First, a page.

A press statement issued by this Government on 12th March this year drew attention to the fact that membership of rifle clubs in Australia had now reached 43,822 and that there were 1,026 rifle clubs operating. The report mentioned that the Commonwealth had allocated more than £45,000 for prize money and work on ranges. In addition it had given nearly £27,000 for administrative costs and travelling expenses. This is a very commendable effort. I do not criticize that in any way. 1 know what a fine job the rifle clubs arc doing. I know that in times of war they form the basis of our volunteer defence corps. During the war years I was a member of a rifle club attached to a Royal Australian Air Force unit. Let us consider again the £72,000 that has been allocated to less than 44,000 members of rifle clubs. The rest of our population of 9,500,000 received £133,000 for their training in civil defence. In that light the Government's allocation for civil defence is just a little silly.

One of the lecturers at the civil defence school was Major-General Kingsley Norris, who made a statement that caused me to think deeply. He said that, given the money and the power, he could eradicate tuberculosis from Australia in the course of ten years. I thought that surely no government would withhold money or power if tuberculosis could be eradicated in ten years. There is no need for me to extol the abilities of Major-General Kingsley Norris. He needs no introduction. He has a magnificent war record and his record in peacetime is no less impressive. For years he was Director-General of Medical Services, so I feel he speaks with authority on these matters. I made it my business to find out just what was the set-up in relation to tuberculosis, and I found that the Commonwealth Government was doing a particularly good job. It is doing all it can do, and ali it is being asked to do by the. medical profession.

If there is any criticism to be levelled at any government over the matter of power, it should be levelled at one or two of the State governments. I am not criticizing Major-General Kingsley Norris, because undoubtedly power is required somewhere. I found that the Commonwealth Government in respect of its territories, and the State governments have the power, among other things, to institute compulsory X-rays, and that all the States except Victoria and Queensland, have availed themselves of that power. To do full credit to Victoria i should say that it has done a magnificent job, through voluntary X-rays, but when one examines the statistics of tuberculosis in Australia, one sees that there is no excuse whatsoever for the failure of these two State governments to come into line and exercise their power. For instance, in New South Wales, which has a compulsory X- ray examination scheme, 753,000 X-rays were taken in 1956. This represents 9u per cent, of those eligible to be X-rayed within the area covered by the mobile units, and all persons over the age of fourteen years are eligible. In Victoria, which is on a voluntary basis. 377,000 X-rays were taken in 1956. This represents, in the metropolitan area, only 17.8 per cent, of those eligible to be X-rayed in that area, and, in the country, 43 per cent. In Tasmania, 119,000 persons were X-rayed. That represented 85 per cent, of the coverage in that area.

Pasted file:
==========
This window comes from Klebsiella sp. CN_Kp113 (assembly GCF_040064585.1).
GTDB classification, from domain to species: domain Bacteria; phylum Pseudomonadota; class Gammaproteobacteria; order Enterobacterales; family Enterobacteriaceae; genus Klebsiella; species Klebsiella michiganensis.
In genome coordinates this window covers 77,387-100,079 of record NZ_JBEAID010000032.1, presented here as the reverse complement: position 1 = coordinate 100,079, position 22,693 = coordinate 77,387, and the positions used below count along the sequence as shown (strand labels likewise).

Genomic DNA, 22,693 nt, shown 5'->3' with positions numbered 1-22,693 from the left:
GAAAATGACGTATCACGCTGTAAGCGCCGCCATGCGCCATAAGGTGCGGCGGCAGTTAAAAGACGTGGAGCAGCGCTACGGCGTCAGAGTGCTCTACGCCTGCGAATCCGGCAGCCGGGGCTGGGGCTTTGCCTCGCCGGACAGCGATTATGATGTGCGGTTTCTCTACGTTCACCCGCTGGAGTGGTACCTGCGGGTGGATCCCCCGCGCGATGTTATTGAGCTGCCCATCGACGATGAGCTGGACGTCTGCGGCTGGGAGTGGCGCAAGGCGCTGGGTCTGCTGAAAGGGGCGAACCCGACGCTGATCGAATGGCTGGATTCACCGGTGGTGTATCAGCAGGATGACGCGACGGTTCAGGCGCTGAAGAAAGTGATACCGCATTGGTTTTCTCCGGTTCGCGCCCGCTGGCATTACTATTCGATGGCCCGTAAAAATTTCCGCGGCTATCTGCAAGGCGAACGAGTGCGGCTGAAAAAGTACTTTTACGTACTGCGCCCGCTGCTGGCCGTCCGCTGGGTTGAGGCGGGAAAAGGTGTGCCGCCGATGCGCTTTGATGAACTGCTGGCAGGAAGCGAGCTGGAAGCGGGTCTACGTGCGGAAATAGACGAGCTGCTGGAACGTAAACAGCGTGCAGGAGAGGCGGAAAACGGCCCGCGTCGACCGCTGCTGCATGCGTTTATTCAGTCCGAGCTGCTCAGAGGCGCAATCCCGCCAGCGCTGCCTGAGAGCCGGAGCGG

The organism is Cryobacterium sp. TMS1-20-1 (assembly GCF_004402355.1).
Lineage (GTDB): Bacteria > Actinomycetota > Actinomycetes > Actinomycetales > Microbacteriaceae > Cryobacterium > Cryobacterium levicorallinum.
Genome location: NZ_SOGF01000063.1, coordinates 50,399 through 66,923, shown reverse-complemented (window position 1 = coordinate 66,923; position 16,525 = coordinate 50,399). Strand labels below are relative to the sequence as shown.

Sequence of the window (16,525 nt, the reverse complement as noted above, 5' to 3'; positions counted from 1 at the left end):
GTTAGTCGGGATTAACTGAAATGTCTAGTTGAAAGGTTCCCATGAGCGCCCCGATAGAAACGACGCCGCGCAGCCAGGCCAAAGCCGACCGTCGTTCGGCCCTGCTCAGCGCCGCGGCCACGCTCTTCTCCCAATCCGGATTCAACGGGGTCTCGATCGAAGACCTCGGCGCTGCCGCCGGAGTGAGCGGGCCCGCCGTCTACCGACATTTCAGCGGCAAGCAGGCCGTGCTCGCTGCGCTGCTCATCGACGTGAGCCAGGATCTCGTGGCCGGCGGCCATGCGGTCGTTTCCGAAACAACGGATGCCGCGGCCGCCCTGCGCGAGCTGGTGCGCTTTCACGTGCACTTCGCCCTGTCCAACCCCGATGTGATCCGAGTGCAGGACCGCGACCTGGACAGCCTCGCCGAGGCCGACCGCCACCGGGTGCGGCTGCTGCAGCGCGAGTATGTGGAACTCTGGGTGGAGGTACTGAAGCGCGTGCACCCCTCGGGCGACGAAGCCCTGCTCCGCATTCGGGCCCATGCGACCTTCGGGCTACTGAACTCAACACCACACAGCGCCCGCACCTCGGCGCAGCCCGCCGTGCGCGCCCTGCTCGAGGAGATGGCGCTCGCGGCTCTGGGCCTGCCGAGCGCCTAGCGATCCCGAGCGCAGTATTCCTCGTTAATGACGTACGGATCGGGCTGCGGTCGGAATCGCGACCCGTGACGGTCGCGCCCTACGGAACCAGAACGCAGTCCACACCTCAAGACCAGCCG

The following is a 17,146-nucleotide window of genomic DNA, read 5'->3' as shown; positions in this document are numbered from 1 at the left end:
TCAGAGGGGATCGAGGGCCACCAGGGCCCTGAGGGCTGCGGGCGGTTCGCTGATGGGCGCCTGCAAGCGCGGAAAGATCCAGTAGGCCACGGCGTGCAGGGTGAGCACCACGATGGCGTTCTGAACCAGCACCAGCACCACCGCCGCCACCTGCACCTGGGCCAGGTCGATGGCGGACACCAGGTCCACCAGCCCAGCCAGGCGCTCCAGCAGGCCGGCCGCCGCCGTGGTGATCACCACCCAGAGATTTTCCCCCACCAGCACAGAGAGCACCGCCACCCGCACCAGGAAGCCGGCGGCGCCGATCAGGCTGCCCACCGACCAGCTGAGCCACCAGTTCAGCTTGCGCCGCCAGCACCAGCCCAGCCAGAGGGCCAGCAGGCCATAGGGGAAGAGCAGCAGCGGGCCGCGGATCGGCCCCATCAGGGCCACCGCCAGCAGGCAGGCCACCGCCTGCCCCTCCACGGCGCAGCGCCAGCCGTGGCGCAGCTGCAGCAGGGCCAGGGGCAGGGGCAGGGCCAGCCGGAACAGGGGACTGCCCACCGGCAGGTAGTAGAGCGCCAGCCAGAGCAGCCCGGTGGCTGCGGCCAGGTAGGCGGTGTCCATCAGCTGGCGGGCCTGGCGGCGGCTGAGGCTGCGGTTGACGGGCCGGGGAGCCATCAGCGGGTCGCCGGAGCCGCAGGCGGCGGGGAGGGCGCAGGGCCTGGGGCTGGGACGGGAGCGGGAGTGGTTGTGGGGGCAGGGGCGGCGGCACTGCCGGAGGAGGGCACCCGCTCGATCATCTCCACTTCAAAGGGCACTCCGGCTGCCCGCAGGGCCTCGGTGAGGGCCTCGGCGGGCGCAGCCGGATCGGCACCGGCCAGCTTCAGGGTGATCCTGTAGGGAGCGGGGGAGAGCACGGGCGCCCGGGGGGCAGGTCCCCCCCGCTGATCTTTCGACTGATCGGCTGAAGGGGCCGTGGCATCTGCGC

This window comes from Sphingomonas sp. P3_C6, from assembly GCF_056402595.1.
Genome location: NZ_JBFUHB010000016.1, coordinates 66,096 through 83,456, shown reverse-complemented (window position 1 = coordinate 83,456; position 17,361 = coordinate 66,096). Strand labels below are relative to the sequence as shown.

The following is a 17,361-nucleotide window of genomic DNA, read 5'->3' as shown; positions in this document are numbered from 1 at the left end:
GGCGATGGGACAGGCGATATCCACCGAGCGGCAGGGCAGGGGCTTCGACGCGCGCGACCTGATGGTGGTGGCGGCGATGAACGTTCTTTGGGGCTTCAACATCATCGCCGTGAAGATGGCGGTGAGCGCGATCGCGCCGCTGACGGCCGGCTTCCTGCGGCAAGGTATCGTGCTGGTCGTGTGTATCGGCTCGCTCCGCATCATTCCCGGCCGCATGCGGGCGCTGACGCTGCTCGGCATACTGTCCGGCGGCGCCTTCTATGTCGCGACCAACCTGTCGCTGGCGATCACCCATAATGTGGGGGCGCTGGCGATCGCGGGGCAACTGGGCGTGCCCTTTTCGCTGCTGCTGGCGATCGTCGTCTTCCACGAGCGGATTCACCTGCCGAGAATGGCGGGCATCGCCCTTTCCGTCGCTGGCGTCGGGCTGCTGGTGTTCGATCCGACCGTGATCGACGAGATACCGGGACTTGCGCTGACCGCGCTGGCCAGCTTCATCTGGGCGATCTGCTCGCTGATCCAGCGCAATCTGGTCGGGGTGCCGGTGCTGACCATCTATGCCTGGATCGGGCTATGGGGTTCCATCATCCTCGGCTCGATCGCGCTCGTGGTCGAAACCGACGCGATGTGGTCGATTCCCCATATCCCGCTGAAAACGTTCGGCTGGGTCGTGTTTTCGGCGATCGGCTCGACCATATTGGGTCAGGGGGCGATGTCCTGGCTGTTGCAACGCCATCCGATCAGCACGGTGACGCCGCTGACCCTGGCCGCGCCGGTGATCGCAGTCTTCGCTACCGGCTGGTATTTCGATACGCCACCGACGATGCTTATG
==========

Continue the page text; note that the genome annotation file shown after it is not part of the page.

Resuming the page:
In addition to the number of persons X-rayed in the other three States, I have the figures for the unsuspected cases of tuberculosis which were located. Queensland has by far the worst record in the fight against tuberculosis. In 1956, only 23,000 people were X-rayed in that State. No mass X-rays were conducted in the metropolitan area of Brisbane, and the areas covered in the country represented only 50 per cent, of the people eligible. Only one mobile unit is in use in Queensland at the present time, but that is more than sufficient for the number of X-rays that are being taken. I have been assured by the Department of Health that, as soon as the Queensland Government is prepared to put itself on the same basis as other State governments, mobile units are available for it. Of the 23,000 persons X-rayed in Queensland, 32 active cases were located. In South Australia, where it is compulsory, 72,000 persons were X-rayed. That represented 95 per cent, of the coverage in those areas, and 74 active cases were discovered'. In Western Australia, where it is also compulsory, 113,000 X-rays were taken, which covered 80 per cent, of the area, and 101 active cases were discovered.